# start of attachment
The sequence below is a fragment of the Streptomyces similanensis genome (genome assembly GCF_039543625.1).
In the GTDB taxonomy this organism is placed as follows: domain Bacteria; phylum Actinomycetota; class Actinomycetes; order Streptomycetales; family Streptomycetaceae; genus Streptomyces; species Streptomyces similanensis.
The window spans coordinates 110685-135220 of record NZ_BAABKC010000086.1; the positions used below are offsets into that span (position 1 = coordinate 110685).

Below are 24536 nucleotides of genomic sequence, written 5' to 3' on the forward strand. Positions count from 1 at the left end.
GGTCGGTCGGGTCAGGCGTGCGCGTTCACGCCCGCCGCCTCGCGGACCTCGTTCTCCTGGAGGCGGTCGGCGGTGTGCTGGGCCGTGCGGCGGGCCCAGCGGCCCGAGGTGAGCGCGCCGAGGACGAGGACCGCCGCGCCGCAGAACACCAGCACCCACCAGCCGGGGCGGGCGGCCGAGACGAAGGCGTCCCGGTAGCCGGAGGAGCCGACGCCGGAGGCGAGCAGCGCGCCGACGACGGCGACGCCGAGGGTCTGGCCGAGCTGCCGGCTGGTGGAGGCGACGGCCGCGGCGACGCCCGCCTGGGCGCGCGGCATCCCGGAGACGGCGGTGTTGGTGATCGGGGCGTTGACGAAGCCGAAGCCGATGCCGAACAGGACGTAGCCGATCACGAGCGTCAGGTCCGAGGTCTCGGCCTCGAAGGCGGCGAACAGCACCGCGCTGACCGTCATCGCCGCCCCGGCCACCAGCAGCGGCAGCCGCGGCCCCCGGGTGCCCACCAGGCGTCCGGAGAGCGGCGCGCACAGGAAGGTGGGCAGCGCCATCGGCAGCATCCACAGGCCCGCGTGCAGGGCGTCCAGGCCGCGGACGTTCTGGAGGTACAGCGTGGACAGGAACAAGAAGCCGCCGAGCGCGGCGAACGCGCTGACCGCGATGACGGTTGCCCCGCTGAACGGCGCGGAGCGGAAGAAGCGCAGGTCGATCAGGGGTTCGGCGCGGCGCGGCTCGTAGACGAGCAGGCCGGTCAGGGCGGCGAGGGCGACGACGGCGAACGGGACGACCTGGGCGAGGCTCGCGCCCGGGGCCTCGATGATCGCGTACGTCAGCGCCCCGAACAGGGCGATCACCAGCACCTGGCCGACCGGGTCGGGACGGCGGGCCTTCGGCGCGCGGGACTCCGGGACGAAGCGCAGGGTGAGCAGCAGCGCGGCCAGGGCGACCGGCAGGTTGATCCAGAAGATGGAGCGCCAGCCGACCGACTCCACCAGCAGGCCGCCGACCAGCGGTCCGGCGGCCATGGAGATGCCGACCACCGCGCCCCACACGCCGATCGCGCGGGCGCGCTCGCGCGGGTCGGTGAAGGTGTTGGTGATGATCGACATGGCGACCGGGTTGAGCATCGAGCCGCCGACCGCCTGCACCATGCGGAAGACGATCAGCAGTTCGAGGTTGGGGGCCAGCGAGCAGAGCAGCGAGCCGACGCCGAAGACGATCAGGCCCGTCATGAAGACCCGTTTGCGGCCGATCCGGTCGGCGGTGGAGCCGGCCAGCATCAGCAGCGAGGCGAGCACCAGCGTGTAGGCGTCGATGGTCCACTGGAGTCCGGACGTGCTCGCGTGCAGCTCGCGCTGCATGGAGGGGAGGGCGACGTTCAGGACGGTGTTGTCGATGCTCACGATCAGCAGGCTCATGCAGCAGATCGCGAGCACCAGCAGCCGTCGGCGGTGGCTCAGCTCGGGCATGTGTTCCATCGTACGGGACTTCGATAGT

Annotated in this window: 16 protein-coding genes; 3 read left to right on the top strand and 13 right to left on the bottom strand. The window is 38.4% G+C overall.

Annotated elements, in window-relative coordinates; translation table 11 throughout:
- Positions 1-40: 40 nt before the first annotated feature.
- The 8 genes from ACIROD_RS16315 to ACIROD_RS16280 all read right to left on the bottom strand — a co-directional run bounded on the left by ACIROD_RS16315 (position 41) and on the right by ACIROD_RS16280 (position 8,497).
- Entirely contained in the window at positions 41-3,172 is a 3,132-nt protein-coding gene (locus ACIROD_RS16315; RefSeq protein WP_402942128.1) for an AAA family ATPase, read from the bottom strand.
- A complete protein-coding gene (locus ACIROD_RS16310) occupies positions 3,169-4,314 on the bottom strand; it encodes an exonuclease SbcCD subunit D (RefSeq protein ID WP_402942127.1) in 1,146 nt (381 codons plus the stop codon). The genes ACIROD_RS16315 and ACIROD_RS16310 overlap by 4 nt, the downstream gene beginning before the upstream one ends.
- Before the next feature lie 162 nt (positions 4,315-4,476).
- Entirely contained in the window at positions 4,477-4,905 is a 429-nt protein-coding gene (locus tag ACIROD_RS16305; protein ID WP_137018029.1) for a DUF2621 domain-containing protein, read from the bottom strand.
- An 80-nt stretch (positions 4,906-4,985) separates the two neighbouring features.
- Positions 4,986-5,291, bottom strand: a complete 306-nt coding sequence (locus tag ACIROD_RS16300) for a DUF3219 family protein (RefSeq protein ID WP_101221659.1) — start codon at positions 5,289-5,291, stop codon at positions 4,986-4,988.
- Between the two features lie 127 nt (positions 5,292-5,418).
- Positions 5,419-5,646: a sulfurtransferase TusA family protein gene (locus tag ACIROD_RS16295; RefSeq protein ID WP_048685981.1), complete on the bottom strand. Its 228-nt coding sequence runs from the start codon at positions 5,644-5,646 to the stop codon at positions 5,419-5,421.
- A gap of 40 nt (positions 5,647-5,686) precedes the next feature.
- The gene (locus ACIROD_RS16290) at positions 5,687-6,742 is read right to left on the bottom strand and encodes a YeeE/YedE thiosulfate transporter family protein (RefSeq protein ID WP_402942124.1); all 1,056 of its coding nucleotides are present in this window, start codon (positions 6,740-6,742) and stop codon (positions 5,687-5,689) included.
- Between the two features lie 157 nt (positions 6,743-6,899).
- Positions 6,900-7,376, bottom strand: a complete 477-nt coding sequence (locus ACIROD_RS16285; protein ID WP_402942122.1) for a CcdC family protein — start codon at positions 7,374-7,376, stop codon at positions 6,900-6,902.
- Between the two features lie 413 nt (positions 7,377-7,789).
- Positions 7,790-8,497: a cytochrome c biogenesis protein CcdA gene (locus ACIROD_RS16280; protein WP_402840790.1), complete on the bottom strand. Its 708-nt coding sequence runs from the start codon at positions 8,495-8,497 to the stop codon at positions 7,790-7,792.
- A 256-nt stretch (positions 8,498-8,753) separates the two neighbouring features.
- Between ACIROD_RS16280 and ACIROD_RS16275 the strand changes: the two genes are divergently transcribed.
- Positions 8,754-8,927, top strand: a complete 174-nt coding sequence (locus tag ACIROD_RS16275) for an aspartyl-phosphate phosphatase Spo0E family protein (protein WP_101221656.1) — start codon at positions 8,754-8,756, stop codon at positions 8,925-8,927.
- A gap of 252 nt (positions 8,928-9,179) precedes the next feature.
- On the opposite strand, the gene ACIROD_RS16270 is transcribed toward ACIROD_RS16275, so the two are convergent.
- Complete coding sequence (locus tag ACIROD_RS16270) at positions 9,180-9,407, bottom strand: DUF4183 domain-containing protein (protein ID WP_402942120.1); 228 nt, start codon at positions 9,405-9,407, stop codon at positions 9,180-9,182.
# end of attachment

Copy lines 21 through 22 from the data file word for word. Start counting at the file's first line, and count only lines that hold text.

- Positions 6,900-7,376, bottom strand: a complete 477-nt coding sequence (locus ACIROD_RS16285; protein ID WP_402942122.1) for a CcdC family protein — start codon at positions 7,374-7,376, stop codon at positions 6,900-6,902.
- Between the two features lie 413 nt (positions 7,377-7,789).